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Parent's Debt Load, Declining Budget Spur Cutbacks at Mitsubishi North America

The unit's CEO says he's reviewing a wide range of moves, including staff and advertising cuts.

June 28, 2004|John O'Dell | Times Staff Writer

Mitsubishi Motors North America, dealing with a shrunken budget and slumping U.S. sales, will have to undergo cuts because of worsening problems at its Japanese parent, Mitsubishi Motors Corp.

Finbarr O'Neill, chief executive of the Cypress-based North American operation, said in an interview that recent marching orders from Tokyo had him considering a wide range of actions, including reductions of the already thin advertising budget and layoffs of corporate staff.

The company employs 1,100 in the U.S., 850 of them in Orange County. Another U.S. division, Mitsubishi Motor Manufacturing in Normal, Ill., with 3,000 employees, probably will also face budget cuts and job losses.

Mitsubishi sales are down by more than 50% in Japan amid a growing scandal about defects that has landed 10 former company officials in jail. The defects weren't in vehicles sold in the U.S.

What's more, the parent company is grappling with a $10-billion debt load, mounting losses, plummeting sales in its crucial North American market and a demand from new investors to turn things around.

O'Neill said that when he left Hyundai Motor America to join Mitsubishi's North American import, distribution and manufacturing arm late last year, "I had a good idea of the company's challenges in North America."

"But I didn't know much about the financial condition of the parent company," he said, calling the depth of those problems "surprising."

In Japan, Mitsubishi executives and managers are expected to be asked to accept significant salary cuts, but O'Neill said that wasn't likely in the U.S.

"It is part of the culture in Japan, a way of apologizing," he said. "But if we are laying people off and want the rest of the staff to be productive, then we have to attend to their morale. Cutting salaries doesn't make for happy campers."

An initial effort to stave off bankruptcy at the parent company failed earlier this year when DaimlerChrysler, which owns 37% of Mitsubishi, refused to increase its investment. In a deal announced late last month, Mitsubishi Motors is to receive $4.3 billion from an investment group including the Mitsubishi group of banking and manufacturing companies, J.P. Morgan Securities and private investment group Phoenix Capital.

Now the new investors "are asking tough questions" and expecting all parts of the company to pare back to the bare essentials, O'Neill said.

"We have to cut our share here," said O'Neill, who laid off 200 employees shortly after joining Mitsubishi. "But we will do it with the view that we have to succeed and keep growing our business."

That is seen as good news by Mitsubishi dealers, who have seen business slump dramatically over the last 18 months. Some who have heard O'Neill discuss the company's U.S. strategy in recent weeks said they were confident things were on the right track.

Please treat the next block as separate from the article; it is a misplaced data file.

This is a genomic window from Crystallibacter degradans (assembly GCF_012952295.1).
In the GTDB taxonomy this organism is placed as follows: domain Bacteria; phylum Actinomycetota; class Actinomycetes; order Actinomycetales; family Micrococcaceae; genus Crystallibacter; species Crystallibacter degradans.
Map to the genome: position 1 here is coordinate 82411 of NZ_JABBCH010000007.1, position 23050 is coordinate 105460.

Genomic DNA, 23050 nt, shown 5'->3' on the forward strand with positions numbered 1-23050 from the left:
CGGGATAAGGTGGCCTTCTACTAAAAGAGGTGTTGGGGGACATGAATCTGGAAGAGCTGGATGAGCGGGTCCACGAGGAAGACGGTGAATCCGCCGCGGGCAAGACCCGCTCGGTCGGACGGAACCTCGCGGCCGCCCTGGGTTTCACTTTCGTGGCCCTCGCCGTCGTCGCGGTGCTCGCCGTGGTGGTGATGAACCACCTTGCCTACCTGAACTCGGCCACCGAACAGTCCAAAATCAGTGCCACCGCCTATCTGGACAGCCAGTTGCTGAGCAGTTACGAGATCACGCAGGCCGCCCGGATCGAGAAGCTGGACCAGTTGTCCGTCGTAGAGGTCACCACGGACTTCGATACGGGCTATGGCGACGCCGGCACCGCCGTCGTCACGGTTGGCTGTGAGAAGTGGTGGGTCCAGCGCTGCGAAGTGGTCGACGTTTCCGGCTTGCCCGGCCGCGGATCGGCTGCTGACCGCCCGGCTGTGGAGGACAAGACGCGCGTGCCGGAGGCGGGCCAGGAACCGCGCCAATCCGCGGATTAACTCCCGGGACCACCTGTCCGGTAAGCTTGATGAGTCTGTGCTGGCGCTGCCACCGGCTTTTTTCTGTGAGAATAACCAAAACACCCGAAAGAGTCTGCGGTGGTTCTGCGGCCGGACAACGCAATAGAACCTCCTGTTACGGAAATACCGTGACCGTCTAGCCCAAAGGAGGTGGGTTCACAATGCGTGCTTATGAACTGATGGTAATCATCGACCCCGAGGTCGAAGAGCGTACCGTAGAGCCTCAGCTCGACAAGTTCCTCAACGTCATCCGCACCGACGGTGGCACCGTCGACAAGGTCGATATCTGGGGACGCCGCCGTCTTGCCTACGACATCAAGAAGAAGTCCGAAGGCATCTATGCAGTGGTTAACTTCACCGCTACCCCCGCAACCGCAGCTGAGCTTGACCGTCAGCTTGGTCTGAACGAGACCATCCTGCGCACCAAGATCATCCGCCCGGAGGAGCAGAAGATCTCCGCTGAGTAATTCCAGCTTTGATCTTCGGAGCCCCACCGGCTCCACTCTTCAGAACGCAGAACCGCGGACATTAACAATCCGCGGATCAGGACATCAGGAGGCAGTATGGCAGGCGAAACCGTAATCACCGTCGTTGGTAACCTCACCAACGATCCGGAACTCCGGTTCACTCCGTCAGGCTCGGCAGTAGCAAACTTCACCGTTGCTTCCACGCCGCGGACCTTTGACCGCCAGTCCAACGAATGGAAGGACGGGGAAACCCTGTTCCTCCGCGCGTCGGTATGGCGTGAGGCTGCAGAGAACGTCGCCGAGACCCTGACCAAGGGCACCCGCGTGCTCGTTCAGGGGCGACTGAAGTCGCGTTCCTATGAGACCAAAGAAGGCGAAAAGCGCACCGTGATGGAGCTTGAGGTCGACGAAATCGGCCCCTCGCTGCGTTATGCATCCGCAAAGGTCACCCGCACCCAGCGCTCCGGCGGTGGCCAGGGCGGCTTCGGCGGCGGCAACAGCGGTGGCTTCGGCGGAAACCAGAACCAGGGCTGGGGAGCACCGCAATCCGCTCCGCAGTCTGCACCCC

"Sales are down and obviously I'm not happy about that, but I think the funding that has been infused into Mitsubishi is probably enough to allow us to carry forward," said Texas dealer Ramsay Gillman, who owns six Mitsubishi dealerships. "The U.S. market is not one that Mitsubishi wants to lose; they've got quite a commitment here," he said.

A former corporate lawyer, O'Neill joined Mitsubishi after leading the team that pulled Hyundai Motor Co.'s U.S. unit out of a tailspin and used a then-unheard-of 10-year warranty program to turn Hyundai into one of the fastest-growing brands in the country.

Dealers said there was no magic bullet for Mitsubishi.

As part of his turnaround plan, O'Neill has cut back on Mitsubishi's reliance on cheap financing, large incentives and bargain-basement pricing. He believes Mitsubishi must build an image as a brand people want to buy rather than a cheap alternative to cars they'd prefer but cannot afford.

"It is tough when you have to compete directly against Toyota and Honda," said Jim Speck, owner of a number of Southern California dealerships including Torrance Mitsubishi.

"Mitsubishi never established itself very well as a brand, and now we aren't giving cars away either," Speck said. "It might have to be that this company gets smaller before it can get bigger."

O'Neill was recruited to replace Pierre Gagnon, who was blamed for plunging U.S. sales and massive losses resulting in part from the freewheeling lending policies of Mitsubishi's North American credit arm.

The lending unit helped move a lot of cars but brought in a lot of marginal customers who eventually defaulted. In all, Mitsubishi has written off about $1 billion in bad loans to customers, most of them in the U.S.

Mitsubishi enjoyed record growth in the U.S. in 2001 and 2002, but sales plummeted last year. The heated incentive wars that lowered auto prices across the board rendered Mitsubishi's deal-based sales efforts invisible, O'Neill said.

Because the company had been stressing low pricing, consumers no longer had a clear idea of what Mitsubishi's products were or how they stacked up in the market. Mitsubishi's U.S. sales fell 26% last year and this year are down an additional 23% through May.

O'Neill says that the message the company needs to get out -- and he winces at the thought of further trims to the ad budget -- is that Mitsubishi cars and trucks are worthy competitors.

He got some help recently from market research firm J.D. Power & Associates, which rated the Mitsubishi Lancer compact and the Endeavor sport utility vehicle among the top models in their respective segments in its 2004 Initial Quality Study.

"We've got the product," O'Neill said. "Now we have to scrape all the nickels off the floor and put them into selling our cars."

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